August 01, 2014

Successful Technology Directors

5 things that can help you to become successful as a technology director.

Everyday I meet with technology directors.  Some already have a very successful track record and others are just starting out in their careers.  Here are some of my observations about what makes a successful technology director.

  1. Training and education: Being a part of the education field for so many years has taught me that there is nothing more important than education and training.  You have to constantly keep learning.  Attend as many training classes as possible; encourage your staff to continue their education.  Cross-train everyone. Money is always a concern, so send different people to training who will come back and teach each other on what you have learned.   This trains the staff in many different subjects.
  2. Trade shows: One of the hardest tasks for a director is to plan for many years in advance. Attending trade shows allows you to learn where the market is going and where you should be planning to go.  Every year after the trade shows, your team will have something new that they want to implement for your district.   Make sure and take calls from vendors and manufacturers to see what new they have to offer.  Always keep an open mind; you never know what you may learn.
  3. Prepare your network: You can never be satisfied with your network the way it is today.  You have to be upgrading and planning for tomorrow.  Make sure that the network is ready for whatever the superintendent of schools wants to do. If your network is ready when the superintendent calls on it, you will be successful.  Many superintendents have never looked at the network as a vital asset.  Today however, with online testing and job performance dependent on online testing, superintendents and teachers are understanding how important the network is.
  4. Train someone to replace you:  Never be the person who hides information from someone else.  Share everything with your team.  Train someone to be second in command. Once you have trained someone to take your place you will be able to attend more conferences and trade shows without the world falling apart.  You want what you have worked so hard on to be successful even when you are not there.  This shows great leadership and will allow you to be promoted.  You will never get promoted if no one can take your place.
  5. Join a local technology group and get involved.  As a technology director I was a member of Tennessee Educational Technology Association (TETA). I served on the TETA board before taking my current position.  Being a member of this group helped me be more successful than I would have ever been as a lone wolf.  This organization meets once a month, they plan for E-Rate and state objectives and much more.  I have to say that the people in TETA make up one of the finest technology organization in the country and helped me more than any one thing in my career.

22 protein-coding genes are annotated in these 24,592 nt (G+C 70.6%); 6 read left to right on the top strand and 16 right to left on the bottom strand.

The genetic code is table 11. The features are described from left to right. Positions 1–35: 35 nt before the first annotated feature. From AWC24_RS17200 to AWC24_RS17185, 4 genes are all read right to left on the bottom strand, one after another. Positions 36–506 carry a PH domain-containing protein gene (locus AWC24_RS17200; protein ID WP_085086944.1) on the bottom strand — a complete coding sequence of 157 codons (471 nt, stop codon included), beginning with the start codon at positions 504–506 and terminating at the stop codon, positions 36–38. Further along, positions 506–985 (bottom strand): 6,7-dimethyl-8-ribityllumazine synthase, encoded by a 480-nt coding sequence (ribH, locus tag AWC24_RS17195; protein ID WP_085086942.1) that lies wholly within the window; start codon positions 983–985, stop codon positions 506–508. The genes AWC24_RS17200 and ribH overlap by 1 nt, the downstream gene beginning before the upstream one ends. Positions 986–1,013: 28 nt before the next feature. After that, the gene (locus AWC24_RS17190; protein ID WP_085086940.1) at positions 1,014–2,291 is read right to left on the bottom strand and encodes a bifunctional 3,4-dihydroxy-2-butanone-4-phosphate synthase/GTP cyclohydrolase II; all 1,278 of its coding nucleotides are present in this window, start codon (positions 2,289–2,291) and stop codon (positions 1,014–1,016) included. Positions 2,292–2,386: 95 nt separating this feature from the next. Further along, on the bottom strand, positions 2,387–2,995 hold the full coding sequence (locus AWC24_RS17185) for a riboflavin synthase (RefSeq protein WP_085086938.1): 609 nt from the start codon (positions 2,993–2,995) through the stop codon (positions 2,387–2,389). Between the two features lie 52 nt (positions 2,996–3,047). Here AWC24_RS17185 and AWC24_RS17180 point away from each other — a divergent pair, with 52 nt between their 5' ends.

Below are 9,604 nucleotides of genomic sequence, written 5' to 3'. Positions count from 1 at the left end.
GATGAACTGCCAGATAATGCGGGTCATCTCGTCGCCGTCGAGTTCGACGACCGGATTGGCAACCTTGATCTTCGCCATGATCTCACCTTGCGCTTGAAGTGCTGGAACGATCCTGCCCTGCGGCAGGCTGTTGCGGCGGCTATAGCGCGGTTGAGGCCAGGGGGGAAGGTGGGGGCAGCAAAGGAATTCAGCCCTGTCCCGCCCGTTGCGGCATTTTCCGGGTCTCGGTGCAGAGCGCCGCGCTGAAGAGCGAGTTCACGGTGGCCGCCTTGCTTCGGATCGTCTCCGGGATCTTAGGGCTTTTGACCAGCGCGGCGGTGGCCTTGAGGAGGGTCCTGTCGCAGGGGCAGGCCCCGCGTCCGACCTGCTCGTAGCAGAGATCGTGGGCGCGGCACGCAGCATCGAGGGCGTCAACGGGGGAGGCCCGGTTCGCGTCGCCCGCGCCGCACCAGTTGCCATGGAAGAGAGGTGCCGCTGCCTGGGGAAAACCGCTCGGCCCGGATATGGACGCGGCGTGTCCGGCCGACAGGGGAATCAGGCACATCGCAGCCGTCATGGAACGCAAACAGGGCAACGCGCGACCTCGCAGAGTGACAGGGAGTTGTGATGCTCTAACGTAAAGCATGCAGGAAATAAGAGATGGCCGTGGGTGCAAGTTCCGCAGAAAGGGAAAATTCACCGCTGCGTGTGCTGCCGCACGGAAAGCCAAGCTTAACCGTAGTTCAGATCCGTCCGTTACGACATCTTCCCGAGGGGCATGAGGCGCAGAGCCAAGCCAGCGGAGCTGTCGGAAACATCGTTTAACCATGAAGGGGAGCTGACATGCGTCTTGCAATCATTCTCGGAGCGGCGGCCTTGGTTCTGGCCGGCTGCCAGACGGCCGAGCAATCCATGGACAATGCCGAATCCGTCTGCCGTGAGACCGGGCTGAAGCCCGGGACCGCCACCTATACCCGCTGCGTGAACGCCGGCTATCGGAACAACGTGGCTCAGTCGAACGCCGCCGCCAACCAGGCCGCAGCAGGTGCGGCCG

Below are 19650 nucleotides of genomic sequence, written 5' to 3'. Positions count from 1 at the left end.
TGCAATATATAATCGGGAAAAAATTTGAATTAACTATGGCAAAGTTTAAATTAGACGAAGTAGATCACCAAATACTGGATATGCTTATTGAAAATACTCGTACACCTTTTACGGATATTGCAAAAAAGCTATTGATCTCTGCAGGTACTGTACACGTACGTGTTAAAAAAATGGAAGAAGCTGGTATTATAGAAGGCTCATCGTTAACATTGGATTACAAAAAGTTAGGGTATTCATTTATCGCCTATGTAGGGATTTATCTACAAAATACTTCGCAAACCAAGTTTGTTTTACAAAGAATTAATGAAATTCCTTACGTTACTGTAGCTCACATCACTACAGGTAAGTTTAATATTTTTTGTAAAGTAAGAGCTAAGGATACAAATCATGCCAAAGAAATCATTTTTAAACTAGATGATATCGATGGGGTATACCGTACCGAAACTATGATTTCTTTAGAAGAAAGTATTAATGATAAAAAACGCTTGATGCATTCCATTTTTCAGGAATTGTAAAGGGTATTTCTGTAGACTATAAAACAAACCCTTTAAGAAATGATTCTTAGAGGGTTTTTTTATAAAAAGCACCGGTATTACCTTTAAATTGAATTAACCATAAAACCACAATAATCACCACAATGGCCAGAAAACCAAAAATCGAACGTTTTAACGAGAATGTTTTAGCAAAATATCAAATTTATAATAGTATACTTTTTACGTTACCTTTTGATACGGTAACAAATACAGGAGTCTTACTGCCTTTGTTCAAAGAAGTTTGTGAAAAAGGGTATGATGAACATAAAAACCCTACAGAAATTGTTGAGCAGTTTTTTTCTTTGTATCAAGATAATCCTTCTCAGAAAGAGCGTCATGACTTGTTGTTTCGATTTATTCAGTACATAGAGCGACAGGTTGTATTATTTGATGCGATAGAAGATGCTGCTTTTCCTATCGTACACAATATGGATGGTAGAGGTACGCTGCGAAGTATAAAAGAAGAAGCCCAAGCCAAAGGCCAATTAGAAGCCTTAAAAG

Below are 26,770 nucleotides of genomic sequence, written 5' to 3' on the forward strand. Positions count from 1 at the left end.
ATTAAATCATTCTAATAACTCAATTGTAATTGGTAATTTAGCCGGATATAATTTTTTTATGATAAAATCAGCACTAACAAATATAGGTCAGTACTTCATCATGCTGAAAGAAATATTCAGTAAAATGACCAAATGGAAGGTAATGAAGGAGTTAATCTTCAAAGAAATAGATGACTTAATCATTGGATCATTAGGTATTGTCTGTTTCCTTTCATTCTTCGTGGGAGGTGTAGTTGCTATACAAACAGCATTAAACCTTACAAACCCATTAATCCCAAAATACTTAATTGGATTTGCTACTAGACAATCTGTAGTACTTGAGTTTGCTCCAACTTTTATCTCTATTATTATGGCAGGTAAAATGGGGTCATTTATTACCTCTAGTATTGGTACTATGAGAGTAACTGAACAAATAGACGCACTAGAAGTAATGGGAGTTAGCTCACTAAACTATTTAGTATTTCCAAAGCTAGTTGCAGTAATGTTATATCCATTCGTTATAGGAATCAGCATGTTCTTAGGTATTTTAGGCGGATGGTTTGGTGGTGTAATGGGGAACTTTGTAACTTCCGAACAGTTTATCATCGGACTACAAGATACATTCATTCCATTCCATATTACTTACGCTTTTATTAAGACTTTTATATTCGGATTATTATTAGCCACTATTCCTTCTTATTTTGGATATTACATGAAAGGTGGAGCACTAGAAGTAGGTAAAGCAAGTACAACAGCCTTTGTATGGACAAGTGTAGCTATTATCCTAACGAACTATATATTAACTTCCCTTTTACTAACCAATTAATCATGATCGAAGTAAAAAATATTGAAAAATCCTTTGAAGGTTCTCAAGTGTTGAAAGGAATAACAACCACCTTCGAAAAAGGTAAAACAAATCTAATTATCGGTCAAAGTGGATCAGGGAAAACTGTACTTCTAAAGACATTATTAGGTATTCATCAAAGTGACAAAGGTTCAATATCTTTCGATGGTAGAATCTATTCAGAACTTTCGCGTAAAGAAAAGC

To be successful as a technology director takes more than just achieving these five objectives.  I have listed these five because they have had great impact for me.  Make sure that you are in every school and regularly meeting with your principals, fellow supervisors, and teachers to understand their objectives.  The students today are highly tech savvy and we have to be able to supply them with the latest technology so that they will continued to be challenged every day.  I have always told my team that they worked hard every day to face the challenges of each day.  I had to be the one planning for tomorrow and giving them the tools they needed so they would be prepared for tomorrow’s problems.  The number one rule in education is that everything revolves around the learner.  Remember this rule in everything you do and you will also be successful.

About The Contributor:
Jerry YarboroughEducation Specialist

Jerry Yarborough is one of the Education Specialists for Extreme Networks. He has worked in Education as a computer technician and as the Director of Technology for 18 years. During his years in education he upgraded and completely replaced two networks. Jerry was also responsible for E-Rate, BYOD, 1 to 1 deployments, student applications, and county wide software.

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